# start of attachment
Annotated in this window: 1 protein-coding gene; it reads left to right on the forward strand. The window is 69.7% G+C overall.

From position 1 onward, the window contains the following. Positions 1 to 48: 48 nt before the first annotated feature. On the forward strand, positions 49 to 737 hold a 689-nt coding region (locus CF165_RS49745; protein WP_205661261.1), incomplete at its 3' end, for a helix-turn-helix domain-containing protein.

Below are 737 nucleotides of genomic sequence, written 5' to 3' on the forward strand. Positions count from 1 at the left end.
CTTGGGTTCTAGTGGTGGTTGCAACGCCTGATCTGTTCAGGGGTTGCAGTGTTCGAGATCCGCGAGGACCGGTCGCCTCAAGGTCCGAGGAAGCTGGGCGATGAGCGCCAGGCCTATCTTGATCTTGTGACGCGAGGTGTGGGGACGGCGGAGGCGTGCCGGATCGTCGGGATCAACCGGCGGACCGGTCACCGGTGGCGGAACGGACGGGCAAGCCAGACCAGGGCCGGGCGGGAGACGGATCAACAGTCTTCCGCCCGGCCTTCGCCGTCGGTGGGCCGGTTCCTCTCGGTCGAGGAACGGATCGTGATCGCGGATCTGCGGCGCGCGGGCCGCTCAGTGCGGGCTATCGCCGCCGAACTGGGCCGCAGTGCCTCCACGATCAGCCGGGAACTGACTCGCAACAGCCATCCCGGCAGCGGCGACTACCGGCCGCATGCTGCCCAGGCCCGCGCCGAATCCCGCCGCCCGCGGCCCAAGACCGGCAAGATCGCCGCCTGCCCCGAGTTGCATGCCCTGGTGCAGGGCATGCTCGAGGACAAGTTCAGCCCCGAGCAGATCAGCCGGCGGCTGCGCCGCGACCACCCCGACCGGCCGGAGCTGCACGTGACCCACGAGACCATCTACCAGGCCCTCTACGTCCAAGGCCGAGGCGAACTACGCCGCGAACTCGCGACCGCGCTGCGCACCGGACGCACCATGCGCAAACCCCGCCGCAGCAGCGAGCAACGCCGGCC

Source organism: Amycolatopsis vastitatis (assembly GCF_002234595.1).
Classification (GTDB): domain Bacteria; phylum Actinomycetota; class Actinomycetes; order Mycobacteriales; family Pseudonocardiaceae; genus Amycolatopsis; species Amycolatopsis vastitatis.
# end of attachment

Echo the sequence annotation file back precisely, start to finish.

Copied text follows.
Annotated in this window: 1 protein-coding gene; it reads left to right on the forward strand. The window is 69.7% G+C overall.

From position 1 onward, the window contains the following. Positions 1 to 48: 48 nt before the first annotated feature. On the forward strand, positions 49 to 737 hold a 689-nt coding region (locus CF165_RS49745; protein WP_205661261.1), incomplete at its 3' end, for a helix-turn-helix domain-containing protein.

Below are 737 nucleotides of genomic sequence, written 5' to 3' on the forward strand. Positions count from 1 at the left end.
CTTGGGTTCTAGTGGTGGTTGCAACGCCTGATCTGTTCAGGGGTTGCAGTGTTCGAGATCCGCGAGGACCGGTCGCCTCAAGGTCCGAGGAAGCTGGGCGATGAGCGCCAGGCCTATCTTGATCTTGTGACGCGAGGTGTGGGGACGGCGGAGGCGTGCCGGATCGTCGGGATCAACCGGCGGACCGGTCACCGGTGGCGGAACGGACGGGCAAGCCAGACCAGGGCCGGGCGGGAGACGGATCAACAGTCTTCCGCCCGGCCTTCGCCGTCGGTGGGCCGGTTCCTCTCGGTCGAGGAACGGATCGTGATCGCGGATCTGCGGCGCGCGGGCCGCTCAGTGCGGGCTATCGCCGCCGAACTGGGCCGCAGTGCCTCCACGATCAGCCGGGAACTGACTCGCAACAGCCATCCCGGCAGCGGCGACTACCGGCCGCATGCTGCCCAGGCCCGCGCCGAATCCCGCCGCCCGCGGCCCAAGACCGGCAAGATCGCCGCCTGCCCCGAGTTGCATGCCCTGGTGCAGGGCATGCTCGAGGACAAGTTCAGCCCCGAGCAGATCAGCCGGCGGCTGCGCCGCGACCACCCCGACCGGCCGGAGCTGCACGTGACCCACGAGACCATCTACCAGGCCCTCTACGTCCAAGGCCGAGGCGAACTACGCCGCGAACTCGCGACCGCGCTGCGCACCGGACGCACCATGCGCAAACCCCGCCGCAGCAGCGAGCAACGCCGGCC

Source organism: Amycolatopsis vastitatis (assembly GCF_002234595.1).
Classification (GTDB): domain Bacteria; phylum Actinomycetota; class Actinomycetes; order Mycobacteriales; family Pseudonocardiaceae; genus Amycolatopsis; species Amycolatopsis vastitatis.